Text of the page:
As we mourn the loss of Vince Flynn, I started to reflect on a few of the Catholic writers we have in Minnesota. Whether it is fiction, nonfiction, historical or other genres; is there something about our faith and something about Minnesota that helps to feed this talent? Immediately I can think of a few Minnesota Catholic authors. F Scott Fitzgerald and Ralph McInerny come to mind, but others like Timothy Drake, Elizabeth Kelly and my very own dear cousin Fr. Marvin O’Connell are those I know personally. And then there are aspiring novelists like Kathy Schneeman who, along with raising her nine kids and wrote so eloquently of Vince Flynn’s passing in her blog, is also working on her first novel. I know if I were to search, there are many more Minnesota Catholic authors. (If you have a favorite Minnesota Catholic author, share who it is and why in the comments below.) Some followed their faith more closely than others, some are better or lesser known but they share two things, Minnesota heritage and the Catholic faith.
Is it the Minnesota long winters that turn us to storytelling? Is it hearty Irish or other ethnic back grounds that causes us to tell tales? Is it a rich heritage of folklore that causes us to think in terms of fantasy? Is it a love of the outdoors that causes us to notice details in the changes of the seasons and the rhythm of the earth that bring forward observations and hone our writing skills?
Or is it the gift of our faith that feeds the talent?
In the introduction to The Catholic Imagination, Fr. Andrew Greeley writes: “Catholics live in an enchanted world, a world of statues and holy water, stained glass and votive candles, saints and religious medals, rosary beads and holy pictures. But these Catholic paraphernalia are mere hints of a deeper and more pervasive religious sensibility which inclines Catholics to see the Holy lurking in creation.”
I wonder often about that, about how Catholics see the world. We believe that there is something more than what we see and in a deep prayer and meditative life God uses our imagination to draw us closer to him. Try saying the Rosary, it becomes and exercise in imagining the life of Christ while repeating the prayers we know by heart and it somehow brings us closer to Christ.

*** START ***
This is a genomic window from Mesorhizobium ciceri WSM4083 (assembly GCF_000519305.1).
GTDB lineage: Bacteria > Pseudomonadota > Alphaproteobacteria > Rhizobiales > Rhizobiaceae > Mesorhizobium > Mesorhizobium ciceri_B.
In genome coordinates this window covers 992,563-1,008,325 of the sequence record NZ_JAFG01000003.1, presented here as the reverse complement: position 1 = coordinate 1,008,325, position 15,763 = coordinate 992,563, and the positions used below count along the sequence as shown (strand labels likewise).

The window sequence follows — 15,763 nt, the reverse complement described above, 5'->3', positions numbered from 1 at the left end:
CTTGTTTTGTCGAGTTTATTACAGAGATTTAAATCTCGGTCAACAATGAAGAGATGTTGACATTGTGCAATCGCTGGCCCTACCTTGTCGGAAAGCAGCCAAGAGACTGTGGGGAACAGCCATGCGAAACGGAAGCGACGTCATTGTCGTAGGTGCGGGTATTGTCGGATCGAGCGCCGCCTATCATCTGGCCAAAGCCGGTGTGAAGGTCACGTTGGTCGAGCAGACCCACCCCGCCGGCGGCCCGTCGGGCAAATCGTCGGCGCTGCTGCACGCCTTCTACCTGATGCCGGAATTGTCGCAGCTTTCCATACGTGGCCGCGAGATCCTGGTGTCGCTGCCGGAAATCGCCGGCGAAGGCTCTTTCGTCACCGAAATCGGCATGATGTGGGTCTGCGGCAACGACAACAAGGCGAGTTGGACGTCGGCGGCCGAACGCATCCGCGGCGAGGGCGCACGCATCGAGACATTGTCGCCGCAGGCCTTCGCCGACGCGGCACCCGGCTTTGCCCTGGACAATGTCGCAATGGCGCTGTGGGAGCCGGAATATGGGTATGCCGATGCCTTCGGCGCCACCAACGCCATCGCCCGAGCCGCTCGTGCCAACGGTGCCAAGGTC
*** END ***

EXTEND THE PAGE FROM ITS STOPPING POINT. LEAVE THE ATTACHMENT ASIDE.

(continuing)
There is always something happening beyond what we see.
Fr. Robert Barron uses this sacramental sensibility in many of his talks, books and through the use of the Catholocism series. It takes our imagination to even enter into thinking about how our sacraments work. I once asked my spiritual director about a certain experience I felt in prayer, I asked if it was just my imagination. Her response caused me to reflect even deeper, saying “Don’t you think God uses everything to draw you closer to Him, even our imagination.” It is true, God made us the way we are and we are creatures uniquely made to worship Him.
It might not then be unusual that Catholics may have a jump start on imagination, storytelling and the world that can’t be seen.
On a couple of occasions I joined a group of Catholic writers. The group called itself The Minnklings — a Minnesotan take-off on C.S. Lewis’ and J.R.R. Tolkien’s writer’s group The Inklings. The group would meet at O’Gara’s bar in St. Paul to share work and offer encouragement. Tim Drake, then Senior Writer of the National Catholic Register led the group. I think it was a special place to explore the unique way in which Catholics aproach the world and aproach writing. I don’t believe the group has met in recent years but I have been running into aspiring Catholic writers and I am hoping we can revive the concept again.
If you are a Catholic Writer, whether you are writing overtly on Catholic themes or if your faith guides your writing in less overt ways, contact me and maybe we can get revival of the Minnklings started.